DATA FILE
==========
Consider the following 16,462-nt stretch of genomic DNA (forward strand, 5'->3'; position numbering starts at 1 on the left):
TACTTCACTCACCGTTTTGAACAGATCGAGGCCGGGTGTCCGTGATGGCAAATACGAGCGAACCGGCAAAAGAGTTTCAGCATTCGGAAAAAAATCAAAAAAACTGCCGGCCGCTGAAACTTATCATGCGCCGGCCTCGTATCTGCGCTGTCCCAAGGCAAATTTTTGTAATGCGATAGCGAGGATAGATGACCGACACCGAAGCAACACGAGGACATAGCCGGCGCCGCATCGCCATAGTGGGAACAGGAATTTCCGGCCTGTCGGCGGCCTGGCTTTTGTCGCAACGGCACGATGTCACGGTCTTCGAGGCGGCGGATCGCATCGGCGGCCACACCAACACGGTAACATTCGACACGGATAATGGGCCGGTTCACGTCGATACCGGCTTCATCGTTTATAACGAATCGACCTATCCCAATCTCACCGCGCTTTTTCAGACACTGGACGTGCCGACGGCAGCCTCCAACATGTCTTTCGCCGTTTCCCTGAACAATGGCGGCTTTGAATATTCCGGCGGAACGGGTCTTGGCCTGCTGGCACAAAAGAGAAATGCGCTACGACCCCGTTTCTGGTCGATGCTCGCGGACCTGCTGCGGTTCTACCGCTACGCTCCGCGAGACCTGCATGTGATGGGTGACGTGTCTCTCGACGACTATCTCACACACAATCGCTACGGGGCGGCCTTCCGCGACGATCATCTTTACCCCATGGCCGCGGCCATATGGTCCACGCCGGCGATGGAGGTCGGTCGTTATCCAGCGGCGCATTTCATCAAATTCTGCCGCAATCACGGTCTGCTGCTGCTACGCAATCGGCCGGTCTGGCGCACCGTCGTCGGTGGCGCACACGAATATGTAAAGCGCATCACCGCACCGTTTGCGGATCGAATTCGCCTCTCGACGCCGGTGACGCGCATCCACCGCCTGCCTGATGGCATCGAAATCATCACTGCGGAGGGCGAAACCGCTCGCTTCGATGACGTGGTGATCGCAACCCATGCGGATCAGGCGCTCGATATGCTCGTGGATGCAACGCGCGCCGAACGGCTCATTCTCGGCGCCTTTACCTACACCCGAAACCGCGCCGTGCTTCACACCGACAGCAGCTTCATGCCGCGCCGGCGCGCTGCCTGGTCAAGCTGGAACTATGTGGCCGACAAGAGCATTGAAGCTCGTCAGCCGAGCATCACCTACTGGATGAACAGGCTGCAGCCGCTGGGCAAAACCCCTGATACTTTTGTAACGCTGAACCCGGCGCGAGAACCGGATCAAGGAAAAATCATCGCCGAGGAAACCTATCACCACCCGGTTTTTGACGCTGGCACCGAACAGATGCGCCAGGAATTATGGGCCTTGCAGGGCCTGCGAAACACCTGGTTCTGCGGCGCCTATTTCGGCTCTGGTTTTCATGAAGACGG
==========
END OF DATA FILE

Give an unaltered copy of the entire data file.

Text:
Consider the following 16,462-nt stretch of genomic DNA (forward strand, 5'->3'; position numbering starts at 1 on the left):
TACTTCACTCACCGTTTTGAACAGATCGAGGCCGGGTGTCCGTGATGGCAAATACGAGCGAACCGGCAAAAGAGTTTCAGCATTCGGAAAAAAATCAAAAAAACTGCCGGCCGCTGAAACTTATCATGCGCCGGCCTCGTATCTGCGCTGTCCCAAGGCAAATTTTTGTAATGCGATAGCGAGGATAGATGACCGACACCGAAGCAACACGAGGACATAGCCGGCGCCGCATCGCCATAGTGGGAACAGGAATTTCCGGCCTGTCGGCGGCCTGGCTTTTGTCGCAACGGCACGATGTCACGGTCTTCGAGGCGGCGGATCGCATCGGCGGCCACACCAACACGGTAACATTCGACACGGATAATGGGCCGGTTCACGTCGATACCGGCTTCATCGTTTATAACGAATCGACCTATCCCAATCTCACCGCGCTTTTTCAGACACTGGACGTGCCGACGGCAGCCTCCAACATGTCTTTCGCCGTTTCCCTGAACAATGGCGGCTTTGAATATTCCGGCGGAACGGGTCTTGGCCTGCTGGCACAAAAGAGAAATGCGCTACGACCCCGTTTCTGGTCGATGCTCGCGGACCTGCTGCGGTTCTACCGCTACGCTCCGCGAGACCTGCATGTGATGGGTGACGTGTCTCTCGACGACTATCTCACACACAATCGCTACGGGGCGGCCTTCCGCGACGATCATCTTTACCCCATGGCCGCGGCCATATGGTCCACGCCGGCGATGGAGGTCGGTCGTTATCCAGCGGCGCATTTCATCAAATTCTGCCGCAATCACGGTCTGCTGCTGCTACGCAATCGGCCGGTCTGGCGCACCGTCGTCGGTGGCGCACACGAATATGTAAAGCGCATCACCGCACCGTTTGCGGATCGAATTCGCCTCTCGACGCCGGTGACGCGCATCCACCGCCTGCCTGATGGCATCGAAATCATCACTGCGGAGGGCGAAACCGCTCGCTTCGATGACGTGGTGATCGCAACCCATGCGGATCAGGCGCTCGATATGCTCGTGGATGCAACGCGCGCCGAACGGCTCATTCTCGGCGCCTTTACCTACACCCGAAACCGCGCCGTGCTTCACACCGACAGCAGCTTCATGCCGCGCCGGCGCGCTGCCTGGTCAAGCTGGAACTATGTGGCCGACAAGAGCATTGAAGCTCGTCAGCCGAGCATCACCTACTGGATGAACAGGCTGCAGCCGCTGGGCAAAACCCCTGATACTTTTGTAACGCTGAACCCGGCGCGAGAACCGGATCAAGGAAAAATCATCGCCGAGGAAACCTATCACCACCCGGTTTTTGACGCTGGCACCGAACAGATGCGCCAGGAATTATGGGCCTTGCAGGGCCTGCGAAACACCTGGTTCTGCGGCGCCTATTTCGGCTCTGGTTTTCATGAAGACGG